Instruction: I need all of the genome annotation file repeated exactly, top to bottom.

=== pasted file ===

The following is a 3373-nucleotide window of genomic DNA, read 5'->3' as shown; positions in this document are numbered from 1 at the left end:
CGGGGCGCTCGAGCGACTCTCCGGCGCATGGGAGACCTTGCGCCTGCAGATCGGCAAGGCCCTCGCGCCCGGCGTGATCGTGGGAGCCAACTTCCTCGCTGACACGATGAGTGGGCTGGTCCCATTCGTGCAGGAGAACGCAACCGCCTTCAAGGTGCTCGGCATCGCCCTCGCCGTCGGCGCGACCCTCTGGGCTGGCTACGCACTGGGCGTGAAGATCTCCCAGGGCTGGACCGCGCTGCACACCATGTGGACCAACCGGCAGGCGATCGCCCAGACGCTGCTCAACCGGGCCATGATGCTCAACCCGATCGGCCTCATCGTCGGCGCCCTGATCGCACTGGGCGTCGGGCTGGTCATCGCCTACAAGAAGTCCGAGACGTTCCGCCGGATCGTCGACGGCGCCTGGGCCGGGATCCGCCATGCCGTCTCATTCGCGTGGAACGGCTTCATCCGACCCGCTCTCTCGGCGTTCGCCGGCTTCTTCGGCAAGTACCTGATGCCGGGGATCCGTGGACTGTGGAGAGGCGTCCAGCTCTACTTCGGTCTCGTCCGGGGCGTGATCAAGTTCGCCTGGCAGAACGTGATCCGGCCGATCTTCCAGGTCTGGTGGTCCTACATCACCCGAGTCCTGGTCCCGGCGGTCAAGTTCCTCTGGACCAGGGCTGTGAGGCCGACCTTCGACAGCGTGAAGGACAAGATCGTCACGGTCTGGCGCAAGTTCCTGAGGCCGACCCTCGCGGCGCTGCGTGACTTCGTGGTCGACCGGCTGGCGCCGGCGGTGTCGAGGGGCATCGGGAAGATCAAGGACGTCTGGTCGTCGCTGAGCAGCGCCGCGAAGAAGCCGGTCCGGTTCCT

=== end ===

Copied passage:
The following is a 3373-nucleotide window of genomic DNA, read 5'->3' as shown; positions in this document are numbered from 1 at the left end:
CGGGGCGCTCGAGCGACTCTCCGGCGCATGGGAGACCTTGCGCCTGCAGATCGGCAAGGCCCTCGCGCCCGGCGTGATCGTGGGAGCCAACTTCCTCGCTGACACGATGAGTGGGCTGGTCCCATTCGTGCAGGAGAACGCAACCGCCTTCAAGGTGCTCGGCATCGCCCTCGCCGTCGGCGCGACCCTCTGGGCTGGCTACGCACTGGGCGTGAAGATCTCCCAGGGCTGGACCGCGCTGCACACCATGTGGACCAACCGGCAGGCGATCGCCCAGACGCTGCTCAACCGGGCCATGATGCTCAACCCGATCGGCCTCATCGTCGGCGCCCTGATCGCACTGGGCGTCGGGCTGGTCATCGCCTACAAGAAGTCCGAGACGTTCCGCCGGATCGTCGACGGCGCCTGGGCCGGGATCCGCCATGCCGTCTCATTCGCGTGGAACGGCTTCATCCGACCCGCTCTCTCGGCGTTCGCCGGCTTCTTCGGCAAGTACCTGATGCCGGGGATCCGTGGACTGTGGAGAGGCGTCCAGCTCTACTTCGGTCTCGTCCGGGGCGTGATCAAGTTCGCCTGGCAGAACGTGATCCGGCCGATCTTCCAGGTCTGGTGGTCCTACATCACCCGAGTCCTGGTCCCGGCGGTCAAGTTCCTCTGGACCAGGGCTGTGAGGCCGACCTTCGACAGCGTGAAGGACAAGATCGTCACGGTCTGGCGCAAGTTCCTGAGGCCGACCCTCGCGGCGCTGCGTGACTTCGTGGTCGACCGGCTGGCGCCGGCGGTGTCGAGGGGCATCGGGAAGATCAAGGACGTCTGGTCGTCGCTGAGCAGCGCCGCGAAGAAGCCGGTCCGGTTCCT